Dawn Sherman, Native American Natural Foods. The buffalo is the perfect metaphor for what it’s like to be at the helm of a Native enterprise, says Sherman. “Buffalo face the storm. During any kind of winter storm, they face it and they walk into the storm, because they know that eventually they will walk out.” This month, Native American Natural Foods, took a big step out of a storm it’s been weathering for years. The maker of the popular Tanka buffalo snacks raised its first round of institutional funding, after ensuring the deal’s terms protected the enterprise’s social mission and Native ownership. Investors Libra Social Investment Fund, Clearinghouse CDFI and Highlands Associates embraced the vision of founders Karlene Hunter and Mark Tilsen, who launched NANF on South Dakota’s Pine Ridge Indian Reservation in 2005 to restore buffalo to Native lands, provide livelihoods to the Lakota tribal community, and bolster local food security and health. “The terms fit with the fabric of who we are,” Sherman told ImpactAlpha.

Sherman, a member of the Shawnee and Delaware tribes, joined NANF eight years ago to make a positive impact on her community, hard hit by poverty, food insecurity and “rural decay.” She became CEO two years ago. “We’re seeking justice,” says Sherman. “Not only for the land, for Native visibility, for oppression, but also for food security, systems and sovereignty.” She was surprised how difficult it was to attract even impact investors. “Many investors wanted a venture capital-type exit. That just didn’t fit for us because we have such a big mission.” There are hundreds of Native-owned food companies, but few have been able to raise investment capital. Many investors don’t know or aren’t interested in learning how to work with Native entrepreneurs and communities, or steer away from the poverty and lack of resources. “We’ve seen a lot of investment money that goes just up to the border of the reservation, but they never take that step over the border,” she says. To those who dismiss Native businesses and projects as too risky, she adds, “You don’t get reward without risk.” 

The Week’s Dealflow

Fund news. Nuveen raises $150 million for inequality and climate change impact fund… SVB Financial Group closes $30 million debt fund for Latin America… DILA Capital looks to underserved Latin American markets with its fourth fund.

Agrifood investing. Cambridge Crops rebrands as Mori and raises $12 million for food preservation tech… Alt-dessert: Noops’ dairy-free pudding draws investors; Coconut Bliss attracts an acquirer.  

Edtech. Vedantu closes $100 million in India’s red hot edtech market… TeleTeachers clinches $2.8 million to boost distance learning for students with disabilities… SustainVC backs online education provider Yellowdig.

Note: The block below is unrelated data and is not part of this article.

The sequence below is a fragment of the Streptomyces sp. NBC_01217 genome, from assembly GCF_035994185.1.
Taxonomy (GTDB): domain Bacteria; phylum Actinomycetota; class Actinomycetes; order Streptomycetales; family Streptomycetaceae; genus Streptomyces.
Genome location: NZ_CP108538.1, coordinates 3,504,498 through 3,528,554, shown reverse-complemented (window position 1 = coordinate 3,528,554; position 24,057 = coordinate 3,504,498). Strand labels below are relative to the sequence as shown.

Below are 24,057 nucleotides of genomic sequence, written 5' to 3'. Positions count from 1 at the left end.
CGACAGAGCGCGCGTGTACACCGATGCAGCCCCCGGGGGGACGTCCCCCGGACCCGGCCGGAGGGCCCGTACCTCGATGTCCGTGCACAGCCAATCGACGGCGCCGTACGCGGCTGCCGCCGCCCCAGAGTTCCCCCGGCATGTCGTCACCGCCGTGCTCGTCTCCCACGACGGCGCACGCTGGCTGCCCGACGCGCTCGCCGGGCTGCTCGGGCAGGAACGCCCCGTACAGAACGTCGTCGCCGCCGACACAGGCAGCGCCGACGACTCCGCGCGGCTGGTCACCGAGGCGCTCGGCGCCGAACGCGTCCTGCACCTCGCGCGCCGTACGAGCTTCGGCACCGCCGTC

Financial inclusion. E-commerce startup TradeDepot adds financial services for small shops… Zambia’s Lupiya raises $1 million for digital micro-lending… Nonprofit lender Fair for You scoops up £7.5 million. 

COVID response. USAID taps Vital Capital for COVID relief funding for Kenyan businesses… Lowe’s backs LISC’s COVID relief efforts with $55 million.  

Impact tech. Brazil’s residential solar finance startup Solfácil raises $4 million… UWill raises $3.3 million to match college students with mental health services.

Conservation finance. Schmidt Marine Technology Partners awards $1.5 million to reduce coastal pollution. 

The Week’s Talent

Barbara Zvan, a former green finance advisor to the Canadian government, is named president and CEO of University Pension Plan Ontario… Planet Tracker names John Willis, formerly with Sustainable Insight Capital Management, as director of research. Matthew McLuckie becomes Planet Tracker’s director of investor relations.

The Week’s Jobs

Transform Finance is hiring a program coordinator for its Capital Strategies Program in New York… Candide Group is looking for a managing director in Oakland… East Bay Permanent Real Estate Cooperative is hiring an investment and fundraising director in Oakland, Calif… MSCI is recruiting an ESG sales specialist in New York… Farming cooperative Fonterra seeks a corporate sustainability manager in Auckland, New Zealand.

Finance in Motion is looking for an intern for debt investments in Frankfurt… Danone has an opening for a sustainability, nature and social advocacy apprenticeship in Paris… Nonprofit architecture and real estate firm Designing Justice + Designing Spaces is recruiting a director of real estate development in Oakland… Mercy Corps is looking for a climate change research consultant… private bank Quintet is hiring a CSR and sustainable investing strategist in Zurich.

Northeastern University’s D’Amore-McKim School of Business is recruiting an adjunct lecturer to teach social entrepreneurship in Boston… Norfund is looking for an associate in Cape Town… Big Issue Invest seeks a finance director in London… One Acre Fund is recruiting a global finance controller in Kigali…. The Workers Lab is taking applications for its summer 2020 Lab Innovation Fund for worker health and safety.

Thank you for reading.

–July 24, 2020